Column: Only beauty remains of mill site

A nameless sage once mused that "time cuts down all, both great and small." Whether it be the fortunes amassed by the wealthy, the edifices built by the giants of industry, or the bustling mills in the Carson River Canyon, everything eventually succumbs to the ravages of time.

Following is another photographic comparison by Kel Aiken.

"During the heyday of the Comstock, five of the largest mills served by the V&T were within three miles east of what was then Empire City. One of these was the Vivian Mill. It was unique in that the mill was located at a much lower elevation than the railroad and was across the Carson River on its south bank.

The original photo (courtesy of the Fannie Spurgeon Collection as printed in "Nevada Ghost Towns and Mining Camps" by Stanley Paher), was most likely taken during the early 1870s. It shows the Vivian Mill which, with its 16 stamps, could handle up to 40 tons of ore during its continuous 24-hour daily operation.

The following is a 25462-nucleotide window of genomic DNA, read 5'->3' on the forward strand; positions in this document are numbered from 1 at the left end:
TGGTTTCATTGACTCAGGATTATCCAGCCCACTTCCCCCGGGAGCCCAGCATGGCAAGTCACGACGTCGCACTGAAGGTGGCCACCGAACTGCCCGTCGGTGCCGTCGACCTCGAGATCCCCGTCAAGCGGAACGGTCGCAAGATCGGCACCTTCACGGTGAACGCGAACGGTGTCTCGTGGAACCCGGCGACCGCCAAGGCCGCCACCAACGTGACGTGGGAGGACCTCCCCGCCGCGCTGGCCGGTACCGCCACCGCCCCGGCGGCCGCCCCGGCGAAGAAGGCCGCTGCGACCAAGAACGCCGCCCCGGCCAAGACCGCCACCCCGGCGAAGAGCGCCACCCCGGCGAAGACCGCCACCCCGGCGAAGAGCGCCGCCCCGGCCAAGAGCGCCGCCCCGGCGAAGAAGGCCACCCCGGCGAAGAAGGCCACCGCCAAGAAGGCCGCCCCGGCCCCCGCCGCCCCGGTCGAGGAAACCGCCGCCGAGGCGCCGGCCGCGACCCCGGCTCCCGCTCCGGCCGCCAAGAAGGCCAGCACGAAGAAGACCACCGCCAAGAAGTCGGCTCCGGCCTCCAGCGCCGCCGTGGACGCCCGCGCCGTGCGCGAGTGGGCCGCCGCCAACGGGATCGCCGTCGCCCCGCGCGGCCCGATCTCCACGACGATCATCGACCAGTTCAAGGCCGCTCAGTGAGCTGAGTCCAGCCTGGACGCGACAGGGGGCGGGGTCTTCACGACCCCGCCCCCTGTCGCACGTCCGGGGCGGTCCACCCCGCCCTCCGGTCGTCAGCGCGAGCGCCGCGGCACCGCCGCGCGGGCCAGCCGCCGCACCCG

The Vivian received its ore from the V&T, whose tracks were located above the steep grade to the left of the photo. A chute ran down the grade and across a bridge over the river. The bridge can be seen in the center of the picture.

The operations buildings and living quarters for the crews can be seen in the foreground along the banks of the river. This arrangement was typical for each of the mill sites.

You can just imagine the noise and smoke that was generated within the narrow confines of Brunswick Canyon. If today's environmental standards had been in effect in the 1800s, it is unlikely that any of the mills would have been allowed to operate.

In the present day photo (courtesy of Kel Aiken's Rephotographic Study of the V&T Railroad) we see no remains of the bridge, the mill or its ancillary structures. What we see is the natural beauty of the Brunswick Canyon which will one day serve as a breathtaking backdrop for the reconstructed Virginia & Truckee Railroad.


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